CC BY 4.0 · ACI Open 2020; 04(01): e22-e29
DOI: 10.1055/s-0039-1701021
Original Article
Georg Thieme Verlag KG Stuttgart · New York

KOI Pond: The “Elevator Pitch” that Adapts to Describe the Breadth and Variety of Clinical Informatics Practice

John D. Manning
1  Department of Emergency Medicine, Atrium Health's Carolinas Medical Center, Charlotte, North Carolina, United States
,
Michael Wang
2  Department of Medicine University of California, San Francisco, San Francisco, California, United States
,
Chethan Sarabu
3  Department of Pediatrics, Stanford Medicine, Palo Alto, California, United States
,
Kelly Goonan
1  Department of Emergency Medicine, Atrium Health's Carolinas Medical Center, Charlotte, North Carolina, United States
,
William R. Toth
4  Department of Clinical Informatics, Madigan Army Medical Center, Tacoma, Washington, United States
,
Elijah J. Bell
5  Department of Emergency Medicine, University of California, Los Angeles, David Geffen School of Medicine, Los Angeles, California, United States
,
John F. Pearson
6  Department of Anesthesiology, University of Utah School of Medicine, Salt Lake City, Utah, United States
,
Bruce P. Levy
7  Division of Informatics, Geisinger Health, Danville, Pennsylvania, United States
› Author Affiliations
Further Information

Publication History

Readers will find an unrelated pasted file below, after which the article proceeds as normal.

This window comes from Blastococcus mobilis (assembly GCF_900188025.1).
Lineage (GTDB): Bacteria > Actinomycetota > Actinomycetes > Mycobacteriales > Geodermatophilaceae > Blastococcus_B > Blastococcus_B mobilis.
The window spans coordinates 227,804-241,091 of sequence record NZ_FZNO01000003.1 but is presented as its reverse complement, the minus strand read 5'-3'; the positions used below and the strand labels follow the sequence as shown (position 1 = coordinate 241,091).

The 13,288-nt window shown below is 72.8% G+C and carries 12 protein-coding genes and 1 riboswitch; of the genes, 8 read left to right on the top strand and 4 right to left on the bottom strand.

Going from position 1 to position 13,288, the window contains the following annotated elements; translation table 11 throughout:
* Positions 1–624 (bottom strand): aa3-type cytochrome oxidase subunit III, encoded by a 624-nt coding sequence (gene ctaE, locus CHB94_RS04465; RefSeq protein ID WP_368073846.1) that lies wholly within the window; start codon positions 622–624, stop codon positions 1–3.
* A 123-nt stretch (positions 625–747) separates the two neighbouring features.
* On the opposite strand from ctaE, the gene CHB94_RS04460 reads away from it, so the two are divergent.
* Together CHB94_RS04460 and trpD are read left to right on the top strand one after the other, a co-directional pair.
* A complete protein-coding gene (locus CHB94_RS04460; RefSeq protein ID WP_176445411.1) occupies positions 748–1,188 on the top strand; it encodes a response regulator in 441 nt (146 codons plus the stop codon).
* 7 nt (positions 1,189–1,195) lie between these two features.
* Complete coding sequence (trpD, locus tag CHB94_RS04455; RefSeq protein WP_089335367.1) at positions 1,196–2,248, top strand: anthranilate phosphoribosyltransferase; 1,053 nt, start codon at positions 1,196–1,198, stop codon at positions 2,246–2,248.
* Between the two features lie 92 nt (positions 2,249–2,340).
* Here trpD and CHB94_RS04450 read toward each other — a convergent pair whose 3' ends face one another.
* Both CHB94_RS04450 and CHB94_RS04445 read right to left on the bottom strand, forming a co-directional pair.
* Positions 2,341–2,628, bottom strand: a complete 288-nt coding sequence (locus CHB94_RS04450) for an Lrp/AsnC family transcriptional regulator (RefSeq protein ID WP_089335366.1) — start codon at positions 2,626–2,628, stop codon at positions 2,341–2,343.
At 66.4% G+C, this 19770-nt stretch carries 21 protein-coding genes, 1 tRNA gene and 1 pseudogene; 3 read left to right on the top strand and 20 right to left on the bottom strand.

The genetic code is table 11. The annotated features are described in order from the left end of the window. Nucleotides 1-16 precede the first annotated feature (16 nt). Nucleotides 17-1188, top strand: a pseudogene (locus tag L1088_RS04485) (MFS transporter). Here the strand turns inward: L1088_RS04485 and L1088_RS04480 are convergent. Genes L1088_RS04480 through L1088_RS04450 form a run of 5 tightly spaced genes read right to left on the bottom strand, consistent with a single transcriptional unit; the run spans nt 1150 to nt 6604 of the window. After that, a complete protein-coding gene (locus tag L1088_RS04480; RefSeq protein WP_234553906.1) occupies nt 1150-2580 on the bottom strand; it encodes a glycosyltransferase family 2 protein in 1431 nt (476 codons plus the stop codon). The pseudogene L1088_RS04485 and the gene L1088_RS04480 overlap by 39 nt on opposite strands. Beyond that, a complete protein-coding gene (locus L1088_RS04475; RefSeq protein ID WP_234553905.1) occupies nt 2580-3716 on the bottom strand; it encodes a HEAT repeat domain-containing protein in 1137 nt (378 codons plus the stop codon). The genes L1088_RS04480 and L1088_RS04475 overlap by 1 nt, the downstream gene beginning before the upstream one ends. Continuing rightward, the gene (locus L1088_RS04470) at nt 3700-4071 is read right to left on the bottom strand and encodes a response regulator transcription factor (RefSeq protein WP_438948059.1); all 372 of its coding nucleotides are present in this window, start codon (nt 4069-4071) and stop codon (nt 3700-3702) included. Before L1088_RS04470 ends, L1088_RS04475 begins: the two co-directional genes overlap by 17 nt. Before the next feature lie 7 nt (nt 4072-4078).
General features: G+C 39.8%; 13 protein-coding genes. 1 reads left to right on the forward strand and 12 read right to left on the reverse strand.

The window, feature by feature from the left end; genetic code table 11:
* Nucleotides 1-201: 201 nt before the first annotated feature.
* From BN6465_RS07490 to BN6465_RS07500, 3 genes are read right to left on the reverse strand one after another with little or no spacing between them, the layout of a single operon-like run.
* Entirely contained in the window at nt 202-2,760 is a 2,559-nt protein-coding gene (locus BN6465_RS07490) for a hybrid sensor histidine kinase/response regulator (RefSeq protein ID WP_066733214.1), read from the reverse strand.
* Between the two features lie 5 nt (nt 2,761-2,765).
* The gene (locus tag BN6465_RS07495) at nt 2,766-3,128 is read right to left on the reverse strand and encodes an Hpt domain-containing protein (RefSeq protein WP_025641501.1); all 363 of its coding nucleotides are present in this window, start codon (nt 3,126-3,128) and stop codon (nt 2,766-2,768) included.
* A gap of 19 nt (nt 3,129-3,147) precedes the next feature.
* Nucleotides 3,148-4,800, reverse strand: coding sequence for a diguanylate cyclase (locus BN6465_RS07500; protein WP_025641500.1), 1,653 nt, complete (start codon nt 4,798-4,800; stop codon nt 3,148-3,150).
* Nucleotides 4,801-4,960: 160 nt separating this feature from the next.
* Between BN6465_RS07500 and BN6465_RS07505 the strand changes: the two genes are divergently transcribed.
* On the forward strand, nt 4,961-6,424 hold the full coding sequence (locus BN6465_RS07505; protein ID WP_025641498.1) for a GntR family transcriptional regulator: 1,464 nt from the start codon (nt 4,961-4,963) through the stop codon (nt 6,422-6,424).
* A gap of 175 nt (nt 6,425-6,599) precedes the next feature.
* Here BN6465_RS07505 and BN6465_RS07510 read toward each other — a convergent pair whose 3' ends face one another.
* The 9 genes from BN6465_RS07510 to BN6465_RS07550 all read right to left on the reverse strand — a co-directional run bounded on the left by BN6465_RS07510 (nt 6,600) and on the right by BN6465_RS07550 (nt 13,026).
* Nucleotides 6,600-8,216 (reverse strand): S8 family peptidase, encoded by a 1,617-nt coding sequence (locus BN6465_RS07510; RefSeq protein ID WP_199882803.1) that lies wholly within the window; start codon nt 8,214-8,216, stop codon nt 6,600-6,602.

22 September 2019

04 December 2019

Publication Date:
04 March 2020 (online)

  

Abstract

Background The practice of clinical informatics (CI) is diverse and frequently tailored to individual skills and interests or to organizational/departmental needs. Prior studies have sought to define core content areas, educational milestones, and practice patterns within the clinical informatics subspecialty (CIS). Unfortunately, no single tool or framework currently exists that can succinctly define an informatician's role regardless of setting. The diversity of informatics practice makes it difficult to have one “pitch” that describes all possible domains, tasks, knowledge, and skills available to an informatician.

Objective Using qualitative data from multiple informaticians, provide a succinct framework to describe and compartmentalize the various functions an informatician can contribute to the healthcare field.

Methods We created an iterative focus group of five CIS fellows enrolled in different fellowship programs nationwide, one CIS program director, and an MD-PhD candidate in biomedical informatics. After much discussion, iteration, and consideration of career options within a young and burgeoning subspecialty, a dual-axis model was created that describes CIS practice in terms of settings (internal, external, and policy) and focus areas (knowledge, operations, and innovation).

Results and Conclusion By combining both axes into a single “KOI pond” and then prioritizing sections by interest/resource investment, we are able to generate a unique snapshot for each informatician. These snapshots can be used (1) by informaticians to characterize their own practice succinctly as a pitch, (2) by CIS fellows who are considering career options, and (3) by those unfamiliar with CIS who want to learn more.

Protection of Human and Animal Subjects

No human or animal subjects were included in the project.